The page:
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R.I.P. Scott Walker, avant-garde troubadour has died at 76

on March 25, 2019, 8:48am

Scott Walker, avant-garde troubadour, songwriter, and co-founder of The Walker Brothers, has died at the age of 76. Update: According to The New York Times, Walker died of cancer.

4AD, the label on which Walker released his most recent records, confirmed the musician’s passing in a statement. A cause of death is not immediately known.

“For half a century, the genius of the man born Noel Scott Engel has enriched the lives of thousands, first as one third of The Walker Brothers, and later as a solo artist, producer and composer of uncompromising originality,” reads 4AD statement.

“Scott Walker has been a unique and challenging titan at the forefront of British music: audacious and questioning, he has produced works that dare to explore human vulnerability and the godless darkness encircling it.”

Though a native of Hamilton, Ohio, Walker enjoyed much of his success across the Atlantic. In 1964, at the age of 21, Walker, along with singer/guitarist John Maus and drummer Garry Leeds, moved the UK to pursue a career under the moniker of The Walker Brothers. Within a year, the trio had two No. 1 singles to their name — “Make It Easy on Yourself” and “The Sun Ain’t Gonna Shine Any More” — while another song, “My Ship Is Coming In”, peaked at No. 3 in the UK. All three singles also cracked the Top 20 in the US.

By 1967, Walker’s interest in mainstream pop music waned. With The Walker Brothers’ early musical predominated with covers of traditional pop rock ballads, Walker sought to write his own music incorporating the “kind of rich, slow solitude in which imagination could flourish,” notes 4AD. Thus, Walker temporarily shelved The Walker Brothers and pursued a solo career, resulting in a string of self-titled releases including 1967’s Scott, 1968’s Scott 2, 1969’s Scott 3, and 1969’s Scott 4. Though the albums were well-received critically, their lack of commercial success led Walker to reform The Walker Brothers in the mid-1970s for the release of three additionally albums, including 1978’s Nite Flights.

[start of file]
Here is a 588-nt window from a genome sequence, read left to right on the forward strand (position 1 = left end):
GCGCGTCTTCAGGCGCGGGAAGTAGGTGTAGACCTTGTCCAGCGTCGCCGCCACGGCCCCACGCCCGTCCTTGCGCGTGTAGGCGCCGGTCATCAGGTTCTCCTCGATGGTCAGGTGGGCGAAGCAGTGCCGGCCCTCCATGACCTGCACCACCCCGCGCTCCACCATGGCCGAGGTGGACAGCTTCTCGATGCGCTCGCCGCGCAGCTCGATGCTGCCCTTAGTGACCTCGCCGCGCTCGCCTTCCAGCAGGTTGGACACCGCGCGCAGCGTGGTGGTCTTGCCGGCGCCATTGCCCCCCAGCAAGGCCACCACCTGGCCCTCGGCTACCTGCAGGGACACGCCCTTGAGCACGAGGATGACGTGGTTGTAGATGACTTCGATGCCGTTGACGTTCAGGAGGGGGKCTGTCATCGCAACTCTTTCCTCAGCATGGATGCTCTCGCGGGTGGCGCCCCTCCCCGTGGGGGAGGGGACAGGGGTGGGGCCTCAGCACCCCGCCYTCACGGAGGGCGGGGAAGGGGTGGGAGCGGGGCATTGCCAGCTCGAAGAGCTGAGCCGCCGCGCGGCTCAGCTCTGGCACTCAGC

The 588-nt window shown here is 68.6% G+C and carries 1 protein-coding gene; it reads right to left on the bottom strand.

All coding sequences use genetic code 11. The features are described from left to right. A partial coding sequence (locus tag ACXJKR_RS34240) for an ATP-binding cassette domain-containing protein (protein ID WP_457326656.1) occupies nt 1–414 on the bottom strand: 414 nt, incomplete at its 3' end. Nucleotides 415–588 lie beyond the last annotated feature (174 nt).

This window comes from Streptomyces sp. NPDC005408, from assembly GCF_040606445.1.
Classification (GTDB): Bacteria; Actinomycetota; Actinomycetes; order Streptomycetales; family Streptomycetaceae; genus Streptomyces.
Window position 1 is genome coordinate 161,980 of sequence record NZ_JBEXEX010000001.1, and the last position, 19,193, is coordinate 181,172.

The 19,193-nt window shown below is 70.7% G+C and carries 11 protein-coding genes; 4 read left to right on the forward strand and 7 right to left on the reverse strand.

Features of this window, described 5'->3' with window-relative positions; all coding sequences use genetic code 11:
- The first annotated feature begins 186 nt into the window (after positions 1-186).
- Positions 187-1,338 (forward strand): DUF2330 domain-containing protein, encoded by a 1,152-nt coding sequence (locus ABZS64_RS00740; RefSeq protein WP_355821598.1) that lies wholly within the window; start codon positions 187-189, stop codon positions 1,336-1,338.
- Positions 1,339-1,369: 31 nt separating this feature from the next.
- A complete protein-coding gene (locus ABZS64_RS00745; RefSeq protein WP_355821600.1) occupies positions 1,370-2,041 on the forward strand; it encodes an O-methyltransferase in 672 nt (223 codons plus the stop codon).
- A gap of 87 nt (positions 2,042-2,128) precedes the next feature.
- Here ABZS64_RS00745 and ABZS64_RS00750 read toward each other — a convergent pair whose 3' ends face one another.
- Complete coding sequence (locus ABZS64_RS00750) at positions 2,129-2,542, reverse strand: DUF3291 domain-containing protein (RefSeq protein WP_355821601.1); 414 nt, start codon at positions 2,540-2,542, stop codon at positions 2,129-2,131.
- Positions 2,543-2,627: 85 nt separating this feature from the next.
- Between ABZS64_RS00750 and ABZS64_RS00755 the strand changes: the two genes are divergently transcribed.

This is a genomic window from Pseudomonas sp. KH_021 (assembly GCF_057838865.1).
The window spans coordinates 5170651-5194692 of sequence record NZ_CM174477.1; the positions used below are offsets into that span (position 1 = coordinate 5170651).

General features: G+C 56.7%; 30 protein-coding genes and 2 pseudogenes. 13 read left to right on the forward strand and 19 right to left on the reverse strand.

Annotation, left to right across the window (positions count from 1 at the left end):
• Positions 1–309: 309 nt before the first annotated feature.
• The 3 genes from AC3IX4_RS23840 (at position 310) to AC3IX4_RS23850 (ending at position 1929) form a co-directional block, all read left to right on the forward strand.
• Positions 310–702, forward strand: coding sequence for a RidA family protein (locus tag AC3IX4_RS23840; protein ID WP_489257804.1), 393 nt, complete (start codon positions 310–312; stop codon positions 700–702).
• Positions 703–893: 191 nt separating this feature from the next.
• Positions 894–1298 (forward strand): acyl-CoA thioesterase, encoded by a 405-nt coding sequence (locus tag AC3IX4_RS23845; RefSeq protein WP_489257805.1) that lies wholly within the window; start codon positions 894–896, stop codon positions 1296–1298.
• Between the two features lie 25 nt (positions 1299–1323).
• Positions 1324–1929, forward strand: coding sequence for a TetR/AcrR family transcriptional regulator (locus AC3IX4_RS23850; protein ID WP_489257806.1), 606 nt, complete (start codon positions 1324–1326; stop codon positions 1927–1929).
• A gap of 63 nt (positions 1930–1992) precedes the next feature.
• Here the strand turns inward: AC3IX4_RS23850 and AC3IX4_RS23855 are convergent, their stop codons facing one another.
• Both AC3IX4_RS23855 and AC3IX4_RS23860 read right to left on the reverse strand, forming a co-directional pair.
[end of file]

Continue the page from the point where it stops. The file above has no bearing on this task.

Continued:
Interest in Walker’s output was renewed thanks to the Julian Cope-curated compilation Fire Escape in the Sky: The Godlike Genius of Scott Walker, released in 1981. Three years later, Walker returned with Climate of the Hunter, an avant-garde collection of fragmented and trance-like compositions lacking either titles or easily identifiable melodies.

Though the album was again a commercial dud, Climate of the Hunter set the stage for Walker’s immense talents to be fully appreciated. He caught the attention of Brian Eno and Daniel Lanois, who were attached to a follow-up album that was eventually shelved. The compilation LP, No Regrets – The Best of Scott Walker and The Walker Brothers 1965–1976, hit No. 4 in the UK, and in 1993 David Bowie covered Walker’s song “Nite Flights” on his own album Black Tie White Noise.

In 1995, Walker released Tilt, which was the first in a trilogy of acclaimed records that later included 2006’s The Drift and 2012’s Bish Bosch. Simultaneously, he embarked on a series of high-profile collaborations, producing Pulp’s 2002 album We Love Life, sang alongside Bat For Lashes on 2009’s Two Suns, and collaborated with Sunn O))) on the 2014 LP, Soused. Most recently, Walker wrote and produced the score to the Natalie Portman-starring film Vox Lux.

Many contemporary musicians have credited Walker for influencing their own work. Reacting to news of Walker’s death, Radiohead frontman Thom Yorke wrote in a tweet, “So very sad to hear that Scott Walker has passed away, he was a huge influence on Radiohead and myself, showing me how i could use my voice and words. Met him once at [Meltdown Festival], such a kind gentle outsider. He will be very missed.”

Radiohead producer Nigel Godrich added, “So very sad to hear about Scott Walker…. truly one of the greats.. so unique and a real artist. On my way to work on the first day of recording OK Computer I passed him riding his bike on Chiswick High Street.. and when I got to the studio Thom was holding a copy of Scott 4. I took that as a good omen.”

In his own tribute, Soft Cell’s Marc Almond wrote, “Absolutely saddened shocked by the death of Scott Walker . He gave me so much inspiration so much I owe to him and modelled on him even down to my early S C hair cut and dark glasses. He cemented my love for Brel. He was enigmatic, mysterious and with some of his latter recordings, to me, infuriating. An absolute Musical genius, existential and intellectual and a Star right from the days of the Walker Brothers. So many of his songs will go round in my head forever. And that Voice. We lost Bowie now we’ve lost him. There is surely a crack in the Universe. Thank you Scott.”

Revisit a selection of Walker’s notable songs below.

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